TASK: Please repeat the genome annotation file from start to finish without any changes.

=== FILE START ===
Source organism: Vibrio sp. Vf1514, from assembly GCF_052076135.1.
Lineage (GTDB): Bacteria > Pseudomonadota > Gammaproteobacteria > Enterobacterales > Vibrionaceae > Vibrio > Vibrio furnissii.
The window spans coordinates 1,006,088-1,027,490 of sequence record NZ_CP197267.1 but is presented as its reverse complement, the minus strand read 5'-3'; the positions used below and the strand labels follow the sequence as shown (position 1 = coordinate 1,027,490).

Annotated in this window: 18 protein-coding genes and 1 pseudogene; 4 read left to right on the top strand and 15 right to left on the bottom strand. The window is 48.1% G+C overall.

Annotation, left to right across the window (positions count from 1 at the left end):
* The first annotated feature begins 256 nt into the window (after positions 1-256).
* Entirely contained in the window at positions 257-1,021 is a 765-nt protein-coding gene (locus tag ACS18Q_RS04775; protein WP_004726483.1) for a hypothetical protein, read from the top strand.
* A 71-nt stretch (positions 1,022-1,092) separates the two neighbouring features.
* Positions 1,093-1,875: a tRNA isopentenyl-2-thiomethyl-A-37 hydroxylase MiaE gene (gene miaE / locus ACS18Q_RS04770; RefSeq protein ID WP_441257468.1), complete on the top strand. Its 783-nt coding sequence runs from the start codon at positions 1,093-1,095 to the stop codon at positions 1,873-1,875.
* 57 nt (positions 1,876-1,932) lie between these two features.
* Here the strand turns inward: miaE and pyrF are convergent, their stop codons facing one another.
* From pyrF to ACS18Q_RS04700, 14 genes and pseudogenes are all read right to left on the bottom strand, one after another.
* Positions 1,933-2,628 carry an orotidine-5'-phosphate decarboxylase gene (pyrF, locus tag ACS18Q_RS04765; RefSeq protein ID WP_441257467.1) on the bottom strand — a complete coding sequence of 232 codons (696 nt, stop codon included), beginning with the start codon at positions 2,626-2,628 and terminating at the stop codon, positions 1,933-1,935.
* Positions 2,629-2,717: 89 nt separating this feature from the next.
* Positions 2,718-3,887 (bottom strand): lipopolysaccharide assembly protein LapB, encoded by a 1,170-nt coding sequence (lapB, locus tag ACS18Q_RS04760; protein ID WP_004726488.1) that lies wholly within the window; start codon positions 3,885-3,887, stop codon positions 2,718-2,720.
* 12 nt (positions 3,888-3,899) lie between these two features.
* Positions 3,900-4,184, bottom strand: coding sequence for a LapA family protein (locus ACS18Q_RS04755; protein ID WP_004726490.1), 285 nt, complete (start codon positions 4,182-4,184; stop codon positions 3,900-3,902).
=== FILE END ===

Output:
Source organism: Vibrio sp. Vf1514, from assembly GCF_052076135.1.
Lineage (GTDB): Bacteria > Pseudomonadota > Gammaproteobacteria > Enterobacterales > Vibrionaceae > Vibrio > Vibrio furnissii.
The window spans coordinates 1,006,088-1,027,490 of sequence record NZ_CP197267.1 but is presented as its reverse complement, the minus strand read 5'-3'; the positions used below and the strand labels follow the sequence as shown (position 1 = coordinate 1,027,490).

Annotated in this window: 18 protein-coding genes and 1 pseudogene; 4 read left to right on the top strand and 15 right to left on the bottom strand. The window is 48.1% G+C overall.

Annotation, left to right across the window (positions count from 1 at the left end):
* The first annotated feature begins 256 nt into the window (after positions 1-256).
* Entirely contained in the window at positions 257-1,021 is a 765-nt protein-coding gene (locus tag ACS18Q_RS04775; protein WP_004726483.1) for a hypothetical protein, read from the top strand.
* A 71-nt stretch (positions 1,022-1,092) separates the two neighbouring features.
* Positions 1,093-1,875: a tRNA isopentenyl-2-thiomethyl-A-37 hydroxylase MiaE gene (gene miaE / locus ACS18Q_RS04770; RefSeq protein ID WP_441257468.1), complete on the top strand. Its 783-nt coding sequence runs from the start codon at positions 1,093-1,095 to the stop codon at positions 1,873-1,875.
* 57 nt (positions 1,876-1,932) lie between these two features.
* Here the strand turns inward: miaE and pyrF are convergent, their stop codons facing one another.
* From pyrF to ACS18Q_RS04700, 14 genes and pseudogenes are all read right to left on the bottom strand, one after another.
* Positions 1,933-2,628 carry an orotidine-5'-phosphate decarboxylase gene (pyrF, locus tag ACS18Q_RS04765; RefSeq protein ID WP_441257467.1) on the bottom strand — a complete coding sequence of 232 codons (696 nt, stop codon included), beginning with the start codon at positions 2,626-2,628 and terminating at the stop codon, positions 1,933-1,935.
* Positions 2,629-2,717: 89 nt separating this feature from the next.
* Positions 2,718-3,887 (bottom strand): lipopolysaccharide assembly protein LapB, encoded by a 1,170-nt coding sequence (lapB, locus tag ACS18Q_RS04760; protein ID WP_004726488.1) that lies wholly within the window; start codon positions 3,885-3,887, stop codon positions 2,718-2,720.
* 12 nt (positions 3,888-3,899) lie between these two features.
* Positions 3,900-4,184, bottom strand: coding sequence for a LapA family protein (locus ACS18Q_RS04755; protein ID WP_004726490.1), 285 nt, complete (start codon positions 4,182-4,184; stop codon positions 3,900-3,902).